Calgary's Grand Story: The Making of a Prairie Metropolis from the Viewpoint of Two Heritage Buildings

Calgary's Grand Story: The Making of a Prairie Metropolis from the Viewpoint of Two Heritage Buildings

Calgary's Grand Story: The Making of a Prairie Metropolis from the Viewpoint of Two Heritage Buildings

Calgary's Grand Story: The Making of a Prairie Metropolis from the Viewpoint of Two Heritage Buildings


Calgary was a boomtown of 50,000 people in 1912, the year the Lougheed Building and the adjacent Grand Theatre were built. The fanfare and anticipation surrounding their opening marked the beginning of a golden era in the citys history. The Lougheed quickly became Calgary's premier corporate address, and the state-of-the-art Grand Theatre the hub of a thriving cultural community. Through the great days of Vaudeville and classic cinema, through the Depression, two world wars, and the oil and gas boom, the Lougheed and the Grand were cornerstones of downtown Calgary. As the city grew up around them, questions about their future arose. Did they still have a place in this new metropolis of shiny glass and steel? After they were nearly destroyed by fire in 2004, the push to restore and revitalize the buildings gained new momentum. From the viewpoint of these two prominent heritage buildings, author Donald Smith introduces the reader to the personalities and events that helped shape Calgary in the twentieth century. Complemented by over 140 historical images, Calgary's Grand Story is a fascinating tribute to the Lougheed and the Grand, and celebrates their unrivalled position in the city's political, economic, and cultural history.


Calgary firefighters reached the six-story Lougheed Building at the southeast corner of 6th Avenue and 1st Street S.W. just after four o’clock on the morning of 10 March 2004. From the roof smoke poured out from the two-story elevator mechanical structure beside the penthouse. Flames jumped up in the darkness. Just after the advance team entered the building, one of the elevator’s two motors crashed through the roof narrowly missing several firefighters before it wedged itself on the fifth floor. Using their Bronto Skylife, two aerial ladder trucks and two cranes, the firefighters fought back, bringing the hot spots under control and removing debris. Speedy action limited the damage to the mechanical building and penthouse on the roof, and to the Lougheed’s fifth and sixth floors. Fortunately no one was hurt. An investigation of the site by fire officials ruled out arson, leaving the cause undetermined.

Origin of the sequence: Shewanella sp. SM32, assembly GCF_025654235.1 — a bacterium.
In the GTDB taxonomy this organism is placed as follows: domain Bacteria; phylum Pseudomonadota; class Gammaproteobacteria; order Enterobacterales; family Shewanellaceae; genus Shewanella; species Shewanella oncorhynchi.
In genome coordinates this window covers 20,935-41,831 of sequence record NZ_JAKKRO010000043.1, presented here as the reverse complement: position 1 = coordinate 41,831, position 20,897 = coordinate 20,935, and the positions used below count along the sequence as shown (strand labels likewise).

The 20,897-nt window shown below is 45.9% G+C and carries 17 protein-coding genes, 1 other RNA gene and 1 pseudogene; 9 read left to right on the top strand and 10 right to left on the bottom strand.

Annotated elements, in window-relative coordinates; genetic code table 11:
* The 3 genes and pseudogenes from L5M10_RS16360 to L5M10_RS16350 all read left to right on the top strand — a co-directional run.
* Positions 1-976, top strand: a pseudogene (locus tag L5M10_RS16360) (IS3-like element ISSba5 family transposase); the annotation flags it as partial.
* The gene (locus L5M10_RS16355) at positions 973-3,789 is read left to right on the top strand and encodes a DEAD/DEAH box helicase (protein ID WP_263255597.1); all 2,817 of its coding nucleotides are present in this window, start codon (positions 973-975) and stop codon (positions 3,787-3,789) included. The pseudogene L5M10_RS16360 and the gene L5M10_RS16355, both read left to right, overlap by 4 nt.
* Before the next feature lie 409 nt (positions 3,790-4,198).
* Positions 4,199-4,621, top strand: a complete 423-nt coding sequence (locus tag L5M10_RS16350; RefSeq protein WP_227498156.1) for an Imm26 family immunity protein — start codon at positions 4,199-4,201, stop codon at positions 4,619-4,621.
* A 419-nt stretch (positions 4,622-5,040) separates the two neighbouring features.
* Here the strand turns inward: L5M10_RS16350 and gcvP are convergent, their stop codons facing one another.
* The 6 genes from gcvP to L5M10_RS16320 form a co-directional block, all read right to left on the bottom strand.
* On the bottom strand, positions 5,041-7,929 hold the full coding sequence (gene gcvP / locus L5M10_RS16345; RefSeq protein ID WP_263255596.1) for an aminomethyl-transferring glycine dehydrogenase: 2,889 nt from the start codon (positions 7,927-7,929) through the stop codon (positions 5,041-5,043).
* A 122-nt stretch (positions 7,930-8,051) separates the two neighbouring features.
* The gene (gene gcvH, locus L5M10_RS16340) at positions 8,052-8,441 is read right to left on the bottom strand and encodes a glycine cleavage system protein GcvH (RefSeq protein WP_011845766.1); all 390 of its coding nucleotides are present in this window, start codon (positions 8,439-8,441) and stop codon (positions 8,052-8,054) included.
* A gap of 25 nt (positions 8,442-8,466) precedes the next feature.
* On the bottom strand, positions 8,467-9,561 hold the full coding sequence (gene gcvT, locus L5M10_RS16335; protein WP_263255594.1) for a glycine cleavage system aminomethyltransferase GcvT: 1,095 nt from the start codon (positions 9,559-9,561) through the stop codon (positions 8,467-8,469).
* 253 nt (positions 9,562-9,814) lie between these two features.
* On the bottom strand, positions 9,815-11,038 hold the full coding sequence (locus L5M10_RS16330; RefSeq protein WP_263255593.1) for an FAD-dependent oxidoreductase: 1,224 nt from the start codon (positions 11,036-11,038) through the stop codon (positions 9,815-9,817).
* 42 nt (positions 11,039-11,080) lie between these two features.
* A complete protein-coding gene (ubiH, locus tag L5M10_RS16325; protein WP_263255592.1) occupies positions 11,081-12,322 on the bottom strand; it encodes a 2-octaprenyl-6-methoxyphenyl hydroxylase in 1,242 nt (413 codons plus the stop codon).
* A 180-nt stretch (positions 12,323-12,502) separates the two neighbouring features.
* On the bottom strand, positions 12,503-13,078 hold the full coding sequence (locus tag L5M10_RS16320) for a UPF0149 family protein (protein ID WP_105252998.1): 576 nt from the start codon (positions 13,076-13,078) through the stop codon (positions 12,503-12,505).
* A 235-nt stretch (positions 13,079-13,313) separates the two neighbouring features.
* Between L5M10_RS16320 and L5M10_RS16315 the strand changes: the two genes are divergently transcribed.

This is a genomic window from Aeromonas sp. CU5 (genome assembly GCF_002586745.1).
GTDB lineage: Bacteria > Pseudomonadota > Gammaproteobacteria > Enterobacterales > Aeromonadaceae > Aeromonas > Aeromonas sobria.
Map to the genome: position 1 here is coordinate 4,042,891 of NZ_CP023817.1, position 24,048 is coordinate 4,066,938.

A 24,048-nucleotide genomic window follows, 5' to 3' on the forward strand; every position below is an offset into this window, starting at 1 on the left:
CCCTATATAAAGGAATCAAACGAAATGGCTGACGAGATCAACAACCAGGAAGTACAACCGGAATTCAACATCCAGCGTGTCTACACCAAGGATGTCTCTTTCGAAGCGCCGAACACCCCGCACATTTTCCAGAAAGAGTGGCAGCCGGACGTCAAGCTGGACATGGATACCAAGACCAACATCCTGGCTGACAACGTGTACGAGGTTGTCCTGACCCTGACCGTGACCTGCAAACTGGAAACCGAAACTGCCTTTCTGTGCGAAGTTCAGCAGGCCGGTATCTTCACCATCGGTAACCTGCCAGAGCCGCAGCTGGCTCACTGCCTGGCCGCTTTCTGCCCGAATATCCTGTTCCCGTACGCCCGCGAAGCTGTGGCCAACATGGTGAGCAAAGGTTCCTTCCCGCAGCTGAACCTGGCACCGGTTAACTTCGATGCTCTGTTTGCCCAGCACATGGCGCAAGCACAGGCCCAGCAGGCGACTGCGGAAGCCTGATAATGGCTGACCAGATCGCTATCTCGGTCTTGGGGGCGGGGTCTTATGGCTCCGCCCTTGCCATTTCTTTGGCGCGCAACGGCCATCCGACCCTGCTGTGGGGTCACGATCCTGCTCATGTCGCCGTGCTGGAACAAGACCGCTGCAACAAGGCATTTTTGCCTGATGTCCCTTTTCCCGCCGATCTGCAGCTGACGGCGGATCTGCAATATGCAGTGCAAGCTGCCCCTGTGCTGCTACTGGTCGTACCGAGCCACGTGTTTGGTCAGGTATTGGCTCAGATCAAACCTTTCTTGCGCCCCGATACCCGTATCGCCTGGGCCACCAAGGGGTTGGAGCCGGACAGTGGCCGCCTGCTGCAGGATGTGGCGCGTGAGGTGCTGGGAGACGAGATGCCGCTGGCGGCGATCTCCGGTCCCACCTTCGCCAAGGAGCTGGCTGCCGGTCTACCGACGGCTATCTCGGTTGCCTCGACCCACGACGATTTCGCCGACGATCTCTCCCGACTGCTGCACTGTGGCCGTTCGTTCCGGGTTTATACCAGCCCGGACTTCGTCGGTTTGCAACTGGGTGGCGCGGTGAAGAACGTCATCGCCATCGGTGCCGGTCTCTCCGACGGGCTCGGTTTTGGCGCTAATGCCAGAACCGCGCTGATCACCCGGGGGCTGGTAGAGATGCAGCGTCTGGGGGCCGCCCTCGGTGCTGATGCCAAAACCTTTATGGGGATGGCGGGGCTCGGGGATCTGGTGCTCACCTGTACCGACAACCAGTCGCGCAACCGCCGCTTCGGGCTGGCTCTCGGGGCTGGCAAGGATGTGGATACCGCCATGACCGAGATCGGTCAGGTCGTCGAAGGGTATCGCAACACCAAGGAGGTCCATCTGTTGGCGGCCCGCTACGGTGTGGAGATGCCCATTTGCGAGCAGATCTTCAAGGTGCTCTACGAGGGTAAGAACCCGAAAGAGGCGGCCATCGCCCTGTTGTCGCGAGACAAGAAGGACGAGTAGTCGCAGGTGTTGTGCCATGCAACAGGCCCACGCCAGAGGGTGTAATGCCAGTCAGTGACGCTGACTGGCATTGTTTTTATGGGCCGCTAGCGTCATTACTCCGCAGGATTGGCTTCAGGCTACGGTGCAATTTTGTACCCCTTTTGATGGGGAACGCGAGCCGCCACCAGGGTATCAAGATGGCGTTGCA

The fire’s threat to personal safety led to the re-routing of traffic in the downtown core. For much of the day police closed several city blocks: 6th Avenue, between Centre Street and 2nd Street S.W. ; and 1st Street between 5th Avenue and 7th Avenue S.W. the closures caused huge traffic backups during rush hour. Calgary’s radio and television stations broadcast updates all day; the media also covered the previously scheduled aldermanic committee meeting on the fate of the Lougheed Building.

Until 10 March 2004, few Calgarians walking or driving past the Lougheed Building and the adjacent Grand Theatre gave them any thought. in this city-in-ahurry the office building’s and the theatre’s great days had long since faded out of public memory. in the 1940s the Lougheed appeared in the centre of panorama photos of the city of 100,000 people. Over half-a-century later the six-story red-brick-and-sandstone building and theatre stand hidden by surrounding skyscrapers, in particular by the shadows of its giant neighbour to the north, the Petro-Canada Centre, almost ten times as high.

March 10th began as a day of despair for the Lougheed, with its threatened immolation. It ended with the venerable building still standing, and with hope of restoration. By a strange coincidence the city’s Standing Policy Committee on Finance and Corporate Services had weeks earlier scheduled to review the owner’s restoration plan that same day. Visibly shaken by the early morning events, owner Neil Richardson participated in the discussions. Once word came from fire officials in the early afternoon that the building was salvageable, the committee made an extraordinary decision. in a 6 to 1 vote it recommended to City Council that the Lougheed Building receive $3.4 million in tax relief and annual grants for the next fifteen years to allow the owner to restore and rehabilitate it. in addition, the motion recommended that “best efforts” also . . .

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